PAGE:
In modern music such as as pop, rock and even dance music, there are times when the music builds to a certain high point (may not necessarily be the most intense point, but fairly intense) and then there is a brief "quiet part" in the middle or 3/4 of the track, which is followed by a "intense part" which carries the track the rest of the way until the end.

This "quiet part" could be a moment of silence, or dip in intensity with only a minimal basic beat, or just the vocalist singing quietly without instruments. Sometimes it can even feel like the track has actually ended or will end, until, the "intense part" surprises and excites you with more. In some ways I suppose it also feels like a transition of sorts although you don't realize it until the "intense part".

The "intense part" can be the introduction of a new instrument (eg. an instrumental part after which the vocalist begins to sing), or a new secondary chorus or beat, or perhaps the first point at which all of the instruments can be heard at once. Sometimes it is also the beginning of the track revisited.

Example 1:

"Quiet part" starts at 3:03, "Intense part" starts at 3:05 (In the original version the quiet part is much longer and is complete silence, but this appears to have been sped up for the video, you can try pausing the video at 3:04 to get the intended effect).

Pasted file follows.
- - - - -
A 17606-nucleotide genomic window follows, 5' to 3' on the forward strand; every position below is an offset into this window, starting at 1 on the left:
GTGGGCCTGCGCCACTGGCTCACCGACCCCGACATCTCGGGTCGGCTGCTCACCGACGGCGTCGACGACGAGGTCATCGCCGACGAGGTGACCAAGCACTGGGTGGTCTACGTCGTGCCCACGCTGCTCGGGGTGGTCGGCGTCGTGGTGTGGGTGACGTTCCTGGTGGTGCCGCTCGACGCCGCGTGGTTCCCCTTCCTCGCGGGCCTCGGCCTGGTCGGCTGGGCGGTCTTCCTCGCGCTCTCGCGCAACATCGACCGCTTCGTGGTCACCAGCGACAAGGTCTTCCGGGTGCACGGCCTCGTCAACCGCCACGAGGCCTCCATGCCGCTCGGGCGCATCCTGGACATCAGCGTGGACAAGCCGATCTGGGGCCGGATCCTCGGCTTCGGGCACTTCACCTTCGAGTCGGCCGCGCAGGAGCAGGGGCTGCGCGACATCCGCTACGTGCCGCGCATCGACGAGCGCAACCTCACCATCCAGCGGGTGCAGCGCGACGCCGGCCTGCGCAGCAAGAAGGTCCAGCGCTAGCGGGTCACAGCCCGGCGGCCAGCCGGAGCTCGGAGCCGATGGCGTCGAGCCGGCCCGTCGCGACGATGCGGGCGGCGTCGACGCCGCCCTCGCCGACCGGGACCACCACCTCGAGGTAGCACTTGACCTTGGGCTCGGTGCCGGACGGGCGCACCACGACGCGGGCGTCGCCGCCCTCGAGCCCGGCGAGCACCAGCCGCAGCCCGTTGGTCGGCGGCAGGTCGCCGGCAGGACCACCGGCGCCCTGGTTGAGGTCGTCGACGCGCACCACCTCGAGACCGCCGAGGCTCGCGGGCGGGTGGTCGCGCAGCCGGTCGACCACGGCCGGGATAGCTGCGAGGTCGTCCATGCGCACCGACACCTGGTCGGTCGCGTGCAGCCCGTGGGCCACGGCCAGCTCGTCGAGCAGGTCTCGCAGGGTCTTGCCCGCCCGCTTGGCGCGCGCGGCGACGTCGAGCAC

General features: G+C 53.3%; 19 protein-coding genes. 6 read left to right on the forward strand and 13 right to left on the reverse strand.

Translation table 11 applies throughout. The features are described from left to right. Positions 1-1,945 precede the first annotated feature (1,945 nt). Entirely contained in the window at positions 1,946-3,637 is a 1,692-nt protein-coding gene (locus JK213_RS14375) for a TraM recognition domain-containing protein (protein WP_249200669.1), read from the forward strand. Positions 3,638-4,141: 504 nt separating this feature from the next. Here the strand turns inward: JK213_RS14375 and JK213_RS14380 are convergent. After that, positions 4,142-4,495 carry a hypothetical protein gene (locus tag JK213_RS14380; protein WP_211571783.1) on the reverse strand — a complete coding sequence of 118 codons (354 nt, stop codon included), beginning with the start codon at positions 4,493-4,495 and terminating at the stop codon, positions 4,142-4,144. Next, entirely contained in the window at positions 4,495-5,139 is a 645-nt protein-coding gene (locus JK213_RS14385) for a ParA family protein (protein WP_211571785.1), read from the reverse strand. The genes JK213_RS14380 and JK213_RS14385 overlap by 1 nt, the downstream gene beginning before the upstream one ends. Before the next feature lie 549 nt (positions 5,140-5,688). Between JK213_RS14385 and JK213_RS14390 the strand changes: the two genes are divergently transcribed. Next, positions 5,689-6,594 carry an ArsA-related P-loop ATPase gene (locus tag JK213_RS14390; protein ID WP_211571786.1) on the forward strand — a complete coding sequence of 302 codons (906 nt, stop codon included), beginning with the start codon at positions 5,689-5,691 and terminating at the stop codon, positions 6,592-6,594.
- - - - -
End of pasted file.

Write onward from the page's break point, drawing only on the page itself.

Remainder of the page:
Example 2:

"Quiet part" starts at 6:12, "Intense part" starts at 6:17 (The difference doesn't sound very significant in these 10 seconds, but if listening to the track from several minutes earlier the change here feels like a pretty big difference).

I have done some research and found terminology such as "drop" or "kick line" as well as some other terms from classical music. What is this called exactly?

2 Answers 2


"The Break" (Wikipedia) is the moment of silence -- or "openness" -- following the buildup and before the Drop (see below)

Breaks are found in a wide variety of music. In jazz, they're often used between the end of the main melody and the beginning of a solo -- a moment for the soloist to show off before the rhythm section re-enters. "Stop time", which is a use of intermittent accompaniment silences within a solo, is also a form of break.

It's also the origin of b-boying (break-boying, a.k.a. breakdancing). DJs would loops the breaks of records for dancers to perform.

The Break precedes "The Drop", which is the most common term for the moment of return after the break. The term has become associated with EDM and, prior to that, bass-n-drums. Wikipedia places the precursor somewhat earlier, in 70s rock and 80s Miami Bass Hip-Hop.

Breaks and drops are used to the point of cliche in movie trailer music. An article in Vulture, via a reddit conversation, tentatively dates its origin in trailers to the 2006 preview for Transformers (2007), which contains a drop about every 10 seconds.

  • 2
    I think most people would understand "The Drop" to be the most intense part of an electronic song, maybe analogous to a refrain or chorus. Not a pause or "slow point".
    – Edward
    Feb 17, 2021 at 5:29
  • @Edward Completely right. I was temporarily insane. I think I've managed to correct the post.
    – Aaron
    Feb 17, 2021 at 6:36

If everyone stops, it's a grand pause, or caesura. Colloquially called a railroad track, for reasons which escape me.

If the drummer sees fit to play a roll or fill of some sort at that point, it'll turn into a drum break. This seems to be what happens in the example shown.


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